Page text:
[..] have to move away from an economy driven by fossil fuels, an economy where energy is based on a centralised, supply-side approach and which relies on old technologies and outdated business models. We have to empower consumers through providing them with information, choice and through creating flexibility to manage demand as well as supply. We have to move away from a fragmented system characterised by uncoordinated national policies, market barriers and energy-isolated areas.

The Energy Union strategy outlined by the Commission involves several aspects of the EU energy development: energy security, diversification of supply, cross-border connections, competition rules and regulations, consumers’ interests, energy efficiency, decarbonization of electricity, household and transport sectors, EU leadership in renewable energy development, research and innovation on low-carbon technologies and sources (including renewables, energy efficiency, smart-grids, energy storage, CCS, nuclear, biomass and biofuels), governance and monitoring processes.

The Commission summarized the actions needed to build the Energy Union in fiteeen points:

  • implementation and strict enforcement of existing energy and related legislation, in particular the 3rd Internal Energy Market Package;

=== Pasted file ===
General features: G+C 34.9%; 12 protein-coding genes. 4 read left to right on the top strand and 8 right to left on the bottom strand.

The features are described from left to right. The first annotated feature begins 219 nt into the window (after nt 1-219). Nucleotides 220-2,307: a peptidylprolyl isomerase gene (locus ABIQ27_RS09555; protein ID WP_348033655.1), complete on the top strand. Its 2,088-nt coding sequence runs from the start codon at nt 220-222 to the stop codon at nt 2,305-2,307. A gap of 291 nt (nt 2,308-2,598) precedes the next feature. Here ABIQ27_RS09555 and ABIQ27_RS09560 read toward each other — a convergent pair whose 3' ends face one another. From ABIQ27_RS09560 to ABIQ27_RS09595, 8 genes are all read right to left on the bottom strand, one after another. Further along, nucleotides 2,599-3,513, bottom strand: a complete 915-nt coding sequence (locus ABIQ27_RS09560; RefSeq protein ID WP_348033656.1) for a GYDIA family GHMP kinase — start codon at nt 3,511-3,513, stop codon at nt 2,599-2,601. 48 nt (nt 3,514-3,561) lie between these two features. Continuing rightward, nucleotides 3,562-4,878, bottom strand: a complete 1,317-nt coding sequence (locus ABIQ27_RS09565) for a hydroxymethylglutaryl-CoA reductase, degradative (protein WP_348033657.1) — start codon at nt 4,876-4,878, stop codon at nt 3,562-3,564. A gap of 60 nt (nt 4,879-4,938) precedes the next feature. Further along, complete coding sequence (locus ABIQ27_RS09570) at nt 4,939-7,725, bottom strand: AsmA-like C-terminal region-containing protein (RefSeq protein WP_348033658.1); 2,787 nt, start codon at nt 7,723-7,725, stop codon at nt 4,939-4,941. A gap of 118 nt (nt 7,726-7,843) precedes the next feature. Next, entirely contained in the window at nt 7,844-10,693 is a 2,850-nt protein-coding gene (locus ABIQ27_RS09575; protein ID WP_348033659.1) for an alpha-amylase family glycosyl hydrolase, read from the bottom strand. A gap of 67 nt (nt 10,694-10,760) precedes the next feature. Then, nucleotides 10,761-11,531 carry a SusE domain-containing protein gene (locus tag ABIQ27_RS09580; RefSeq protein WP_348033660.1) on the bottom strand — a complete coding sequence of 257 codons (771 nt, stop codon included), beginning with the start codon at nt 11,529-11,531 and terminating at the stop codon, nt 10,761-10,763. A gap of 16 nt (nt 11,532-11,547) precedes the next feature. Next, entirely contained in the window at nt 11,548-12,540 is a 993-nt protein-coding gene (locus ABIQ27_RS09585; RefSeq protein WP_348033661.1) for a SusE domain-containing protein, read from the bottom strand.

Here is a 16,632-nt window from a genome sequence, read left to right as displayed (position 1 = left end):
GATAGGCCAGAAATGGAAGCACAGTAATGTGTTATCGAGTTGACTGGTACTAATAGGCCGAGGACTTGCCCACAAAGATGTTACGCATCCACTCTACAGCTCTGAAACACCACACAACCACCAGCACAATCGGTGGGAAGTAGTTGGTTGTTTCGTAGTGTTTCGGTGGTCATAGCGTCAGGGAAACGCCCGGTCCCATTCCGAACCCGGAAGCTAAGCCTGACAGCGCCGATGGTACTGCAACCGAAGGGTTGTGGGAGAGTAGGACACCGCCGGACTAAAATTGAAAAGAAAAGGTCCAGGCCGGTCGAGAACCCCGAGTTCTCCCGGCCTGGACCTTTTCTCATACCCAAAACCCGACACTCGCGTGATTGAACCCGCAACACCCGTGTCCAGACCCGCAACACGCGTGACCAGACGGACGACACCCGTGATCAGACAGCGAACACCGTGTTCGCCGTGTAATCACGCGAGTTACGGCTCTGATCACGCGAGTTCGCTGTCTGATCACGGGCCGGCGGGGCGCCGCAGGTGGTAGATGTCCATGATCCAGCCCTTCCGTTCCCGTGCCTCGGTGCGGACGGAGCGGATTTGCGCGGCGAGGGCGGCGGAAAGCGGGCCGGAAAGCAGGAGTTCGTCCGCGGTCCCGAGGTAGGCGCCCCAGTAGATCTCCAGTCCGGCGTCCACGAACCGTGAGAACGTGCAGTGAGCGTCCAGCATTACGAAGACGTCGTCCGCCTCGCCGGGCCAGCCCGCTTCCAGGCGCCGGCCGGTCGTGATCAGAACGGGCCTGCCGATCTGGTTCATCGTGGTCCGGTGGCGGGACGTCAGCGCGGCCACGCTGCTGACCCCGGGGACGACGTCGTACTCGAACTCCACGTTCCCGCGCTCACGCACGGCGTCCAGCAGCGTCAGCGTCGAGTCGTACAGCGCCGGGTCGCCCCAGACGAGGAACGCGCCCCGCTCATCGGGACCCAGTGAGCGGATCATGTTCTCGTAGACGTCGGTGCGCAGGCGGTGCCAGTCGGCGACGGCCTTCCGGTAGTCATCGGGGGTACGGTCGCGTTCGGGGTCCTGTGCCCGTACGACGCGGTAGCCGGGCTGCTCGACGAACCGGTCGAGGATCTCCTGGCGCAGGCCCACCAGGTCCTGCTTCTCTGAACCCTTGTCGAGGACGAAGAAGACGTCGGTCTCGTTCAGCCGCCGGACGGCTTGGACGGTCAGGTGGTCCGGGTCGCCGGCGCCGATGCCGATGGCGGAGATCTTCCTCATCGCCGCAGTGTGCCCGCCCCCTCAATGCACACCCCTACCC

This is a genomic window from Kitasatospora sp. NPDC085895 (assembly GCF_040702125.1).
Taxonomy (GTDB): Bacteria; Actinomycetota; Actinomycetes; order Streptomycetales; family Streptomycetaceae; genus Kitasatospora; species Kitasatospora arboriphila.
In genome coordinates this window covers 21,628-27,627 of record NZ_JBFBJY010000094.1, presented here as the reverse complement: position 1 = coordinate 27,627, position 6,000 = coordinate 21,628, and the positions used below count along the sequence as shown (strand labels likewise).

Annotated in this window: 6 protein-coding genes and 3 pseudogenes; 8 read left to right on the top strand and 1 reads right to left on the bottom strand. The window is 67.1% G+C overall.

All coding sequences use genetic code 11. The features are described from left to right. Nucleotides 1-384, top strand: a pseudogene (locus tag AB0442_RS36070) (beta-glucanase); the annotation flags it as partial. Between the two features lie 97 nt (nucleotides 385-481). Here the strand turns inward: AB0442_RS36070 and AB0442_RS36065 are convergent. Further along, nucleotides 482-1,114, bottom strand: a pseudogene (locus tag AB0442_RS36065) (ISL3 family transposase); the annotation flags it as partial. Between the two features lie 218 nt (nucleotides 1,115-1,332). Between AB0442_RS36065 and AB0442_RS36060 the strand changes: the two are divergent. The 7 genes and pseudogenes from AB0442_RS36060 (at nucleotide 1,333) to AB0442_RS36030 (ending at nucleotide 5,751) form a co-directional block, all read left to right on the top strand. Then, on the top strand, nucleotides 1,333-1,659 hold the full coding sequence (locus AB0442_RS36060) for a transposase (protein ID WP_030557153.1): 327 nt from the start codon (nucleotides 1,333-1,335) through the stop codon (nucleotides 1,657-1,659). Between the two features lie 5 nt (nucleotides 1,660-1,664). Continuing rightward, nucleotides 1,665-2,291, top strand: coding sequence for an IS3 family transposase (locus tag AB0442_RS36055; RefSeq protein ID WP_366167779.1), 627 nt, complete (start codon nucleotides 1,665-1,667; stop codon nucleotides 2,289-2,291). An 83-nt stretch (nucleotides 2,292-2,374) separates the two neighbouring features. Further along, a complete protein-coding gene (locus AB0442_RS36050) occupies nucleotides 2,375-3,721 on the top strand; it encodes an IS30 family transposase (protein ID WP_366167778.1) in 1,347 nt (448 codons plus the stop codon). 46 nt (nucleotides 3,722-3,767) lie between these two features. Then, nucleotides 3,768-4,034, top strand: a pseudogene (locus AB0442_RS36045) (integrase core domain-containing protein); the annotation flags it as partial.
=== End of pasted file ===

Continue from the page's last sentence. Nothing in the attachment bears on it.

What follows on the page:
• diversification of EU supply of gas and increasing its resilience to supply disruptions;
  • ensuring compatibility of intergovernmental agreements with EU legislation;
  • supporting the implementation of major infrastructure projects, particularly the Projects of Common Interest;
  • review of the current market design, in order to create “a a seamless internal energy market that benefits citizens, ensuring security of supply, integrating renewables in the market and remedying the currently uncoordinated development of capacity mechanisms in Member States”;
  • review of the regulatory framework, in particular the functioning of ACER and the ENTSOs;
  • developing guidance on regional cooperation;
  • increasing transparency on energy costs and prices as well as on the level of public support  through biennial reports on energy prices and actions to protect vulnerable consumers;